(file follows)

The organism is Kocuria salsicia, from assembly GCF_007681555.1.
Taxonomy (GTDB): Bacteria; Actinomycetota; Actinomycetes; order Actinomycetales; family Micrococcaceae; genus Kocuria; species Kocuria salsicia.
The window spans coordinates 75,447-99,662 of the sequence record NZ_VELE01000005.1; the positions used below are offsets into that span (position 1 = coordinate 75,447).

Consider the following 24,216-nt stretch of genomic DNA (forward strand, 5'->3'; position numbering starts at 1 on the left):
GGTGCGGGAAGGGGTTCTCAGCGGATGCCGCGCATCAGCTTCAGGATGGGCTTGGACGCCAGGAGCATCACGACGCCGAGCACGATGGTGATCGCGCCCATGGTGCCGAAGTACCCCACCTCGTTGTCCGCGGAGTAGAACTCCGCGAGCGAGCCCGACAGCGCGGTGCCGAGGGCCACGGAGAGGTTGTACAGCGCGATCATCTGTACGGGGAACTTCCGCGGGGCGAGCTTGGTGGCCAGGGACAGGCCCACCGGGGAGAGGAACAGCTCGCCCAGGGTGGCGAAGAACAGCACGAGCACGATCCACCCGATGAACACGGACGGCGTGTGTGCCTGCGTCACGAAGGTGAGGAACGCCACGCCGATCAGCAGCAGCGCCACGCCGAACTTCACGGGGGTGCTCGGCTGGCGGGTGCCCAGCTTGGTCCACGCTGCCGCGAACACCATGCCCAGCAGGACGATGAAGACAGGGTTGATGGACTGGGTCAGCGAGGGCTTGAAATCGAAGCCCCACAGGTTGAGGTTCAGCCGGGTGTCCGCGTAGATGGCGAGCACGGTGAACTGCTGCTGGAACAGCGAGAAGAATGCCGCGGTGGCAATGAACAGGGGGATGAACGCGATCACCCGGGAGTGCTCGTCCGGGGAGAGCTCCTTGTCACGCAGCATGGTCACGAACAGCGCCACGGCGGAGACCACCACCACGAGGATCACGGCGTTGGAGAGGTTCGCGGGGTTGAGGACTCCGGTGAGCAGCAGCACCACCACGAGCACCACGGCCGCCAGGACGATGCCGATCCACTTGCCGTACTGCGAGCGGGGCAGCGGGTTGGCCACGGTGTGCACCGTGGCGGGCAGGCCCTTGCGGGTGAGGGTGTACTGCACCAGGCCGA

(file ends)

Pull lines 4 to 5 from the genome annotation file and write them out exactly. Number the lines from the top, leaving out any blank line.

Consider the following 24,216-nt stretch of genomic DNA (forward strand, 5'->3'; position numbering starts at 1 on the left):
GGTGCGGGAAGGGGTTCTCAGCGGATGCCGCGCATCAGCTTCAGGATGGGCTTGGACGCCAGGAGCATCACGACGCCGAGCACGATGGTGATCGCGCCCATGGTGCCGAAGTACCCCACCTCGTTGTCCGCGGAGTAGAACTCCGCGAGCGAGCCCGACAGCGCGGTGCCGAGGGCCACGGAGAGGTTGTACAGCGCGATCATCTGTACGGGGAACTTCCGCGGGGCGAGCTTGGTGGCCAGGGACAGGCCCACCGGGGAGAGGAACAGCTCGCCCAGGGTGGCGAAGAACAGCACGAGCACGATCCACCCGATGAACACGGACGGCGTGTGTGCCTGCGTCACGAAGGTGAGGAACGCCACGCCGATCAGCAGCAGCGCCACGCCGAACTTCACGGGGGTGCTCGGCTGGCGGGTGCCCAGCTTGGTCCACGCTGCCGCGAACACCATGCCCAGCAGGACGATGAAGACAGGGTTGATGGACTGGGTCAGCGAGGGCTTGAAATCGAAGCCCCACAGGTTGAGGTTCAGCCGGGTGTCCGCGTAGATGGCGAGCACGGTGAACTGCTGCTGGAACAGCGAGAAGAATGCCGCGGTGGCAATGAACAGGGGGATGAACGCGATCACCCGGGAGTGCTCGTCCGGGGAGAGCTCCTTGTCACGCAGCATGGTCACGAACAGCGCCACGGCGGAGACCACCACCACGAGGATCACGGCGTTGGAGAGGTTCGCGGGGTTGAGGACTCCGGTGAGCAGCAGCACCACCACGAGCACCACGGCCGCCAGGACGATGCCGATCCACTTGCCGTACTGCGAGCGGGGCAGCGGGTTGGCCACGGTGTGCACCGTGGCGGGCAGGCCCTTGCGGGTGAGGGTGTACTGCACCAGGCCGA